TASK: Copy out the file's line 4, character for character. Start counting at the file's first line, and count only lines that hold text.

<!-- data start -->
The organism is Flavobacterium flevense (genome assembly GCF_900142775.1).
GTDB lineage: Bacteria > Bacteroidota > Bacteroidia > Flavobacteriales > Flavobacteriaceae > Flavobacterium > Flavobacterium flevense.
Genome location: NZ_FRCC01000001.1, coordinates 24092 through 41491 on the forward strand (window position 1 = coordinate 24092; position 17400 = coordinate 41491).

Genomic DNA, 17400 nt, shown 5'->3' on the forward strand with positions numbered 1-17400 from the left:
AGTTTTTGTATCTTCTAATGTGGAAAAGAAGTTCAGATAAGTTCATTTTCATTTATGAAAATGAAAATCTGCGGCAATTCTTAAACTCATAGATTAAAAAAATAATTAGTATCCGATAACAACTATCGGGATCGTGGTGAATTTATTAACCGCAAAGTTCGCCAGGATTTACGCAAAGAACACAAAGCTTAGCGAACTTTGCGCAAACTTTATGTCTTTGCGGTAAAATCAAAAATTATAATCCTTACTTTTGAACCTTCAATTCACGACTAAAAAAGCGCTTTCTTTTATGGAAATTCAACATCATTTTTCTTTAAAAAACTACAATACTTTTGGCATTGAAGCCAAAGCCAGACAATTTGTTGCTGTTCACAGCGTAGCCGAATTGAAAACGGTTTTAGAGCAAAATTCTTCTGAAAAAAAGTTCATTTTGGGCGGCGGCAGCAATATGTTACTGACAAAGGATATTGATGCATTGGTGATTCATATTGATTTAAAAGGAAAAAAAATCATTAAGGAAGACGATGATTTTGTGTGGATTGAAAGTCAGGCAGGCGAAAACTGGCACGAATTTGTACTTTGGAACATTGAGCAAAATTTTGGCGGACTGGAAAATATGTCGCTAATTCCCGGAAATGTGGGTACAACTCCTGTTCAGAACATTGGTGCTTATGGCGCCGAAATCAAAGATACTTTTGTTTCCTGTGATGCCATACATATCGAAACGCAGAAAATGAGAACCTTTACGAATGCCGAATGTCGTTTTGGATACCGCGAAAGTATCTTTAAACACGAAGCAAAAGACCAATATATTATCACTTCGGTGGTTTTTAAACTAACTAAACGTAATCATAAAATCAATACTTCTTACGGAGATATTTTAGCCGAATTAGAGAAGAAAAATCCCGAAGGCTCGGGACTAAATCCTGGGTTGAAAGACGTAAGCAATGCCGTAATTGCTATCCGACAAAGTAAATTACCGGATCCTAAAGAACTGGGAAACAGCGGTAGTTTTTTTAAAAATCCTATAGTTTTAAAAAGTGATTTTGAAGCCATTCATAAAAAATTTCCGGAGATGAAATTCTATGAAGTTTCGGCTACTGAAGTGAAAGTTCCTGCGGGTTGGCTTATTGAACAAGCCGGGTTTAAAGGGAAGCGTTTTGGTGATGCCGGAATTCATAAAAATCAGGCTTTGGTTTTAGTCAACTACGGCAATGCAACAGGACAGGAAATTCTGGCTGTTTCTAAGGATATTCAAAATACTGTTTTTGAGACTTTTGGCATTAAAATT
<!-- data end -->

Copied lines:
Genomic DNA, 17400 nt, shown 5'->3' on the forward strand with positions numbered 1-17400 from the left: